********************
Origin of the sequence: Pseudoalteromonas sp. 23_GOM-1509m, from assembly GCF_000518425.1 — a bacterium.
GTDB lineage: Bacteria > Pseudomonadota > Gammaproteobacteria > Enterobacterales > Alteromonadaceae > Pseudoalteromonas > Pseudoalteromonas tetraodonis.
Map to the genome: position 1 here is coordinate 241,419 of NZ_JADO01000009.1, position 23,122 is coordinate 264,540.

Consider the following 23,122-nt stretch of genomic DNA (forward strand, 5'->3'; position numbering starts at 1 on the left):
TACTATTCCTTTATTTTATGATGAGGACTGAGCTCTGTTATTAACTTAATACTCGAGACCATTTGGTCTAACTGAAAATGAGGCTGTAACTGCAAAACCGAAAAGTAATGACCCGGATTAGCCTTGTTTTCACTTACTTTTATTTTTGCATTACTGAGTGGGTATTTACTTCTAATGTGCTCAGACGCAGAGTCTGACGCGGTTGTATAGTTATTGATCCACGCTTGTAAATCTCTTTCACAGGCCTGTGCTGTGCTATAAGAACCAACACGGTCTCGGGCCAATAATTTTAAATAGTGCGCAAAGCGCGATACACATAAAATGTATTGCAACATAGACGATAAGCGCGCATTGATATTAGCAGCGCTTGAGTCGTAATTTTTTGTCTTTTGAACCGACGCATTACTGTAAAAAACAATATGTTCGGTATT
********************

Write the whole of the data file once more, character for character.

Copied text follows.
Origin of the sequence: Pseudoalteromonas sp. 23_GOM-1509m, from assembly GCF_000518425.1 — a bacterium.
GTDB lineage: Bacteria > Pseudomonadota > Gammaproteobacteria > Enterobacterales > Alteromonadaceae > Pseudoalteromonas > Pseudoalteromonas tetraodonis.
Map to the genome: position 1 here is coordinate 241,419 of NZ_JADO01000009.1, position 23,122 is coordinate 264,540.

Consider the following 23,122-nt stretch of genomic DNA (forward strand, 5'->3'; position numbering starts at 1 on the left):
TACTATTCCTTTATTTTATGATGAGGACTGAGCTCTGTTATTAACTTAATACTCGAGACCATTTGGTCTAACTGAAAATGAGGCTGTAACTGCAAAACCGAAAAGTAATGACCCGGATTAGCCTTGTTTTCACTTACTTTTATTTTTGCATTACTGAGTGGGTATTTACTTCTAATGTGCTCAGACGCAGAGTCTGACGCGGTTGTATAGTTATTGATCCACGCTTGTAAATCTCTTTCACAGGCCTGTGCTGTGCTATAAGAACCAACACGGTCTCGGGCCAATAATTTTAAATAGTGCGCAAAGCGCGATACACATAAAATGTATTGCAACATAGACGATAAGCGCGCATTGATATTAGCAGCGCTTGAGTCGTAATTTTTTGTCTTTTGAACCGACGCATTACTGTAAAAAACAATATGTTCGGTATT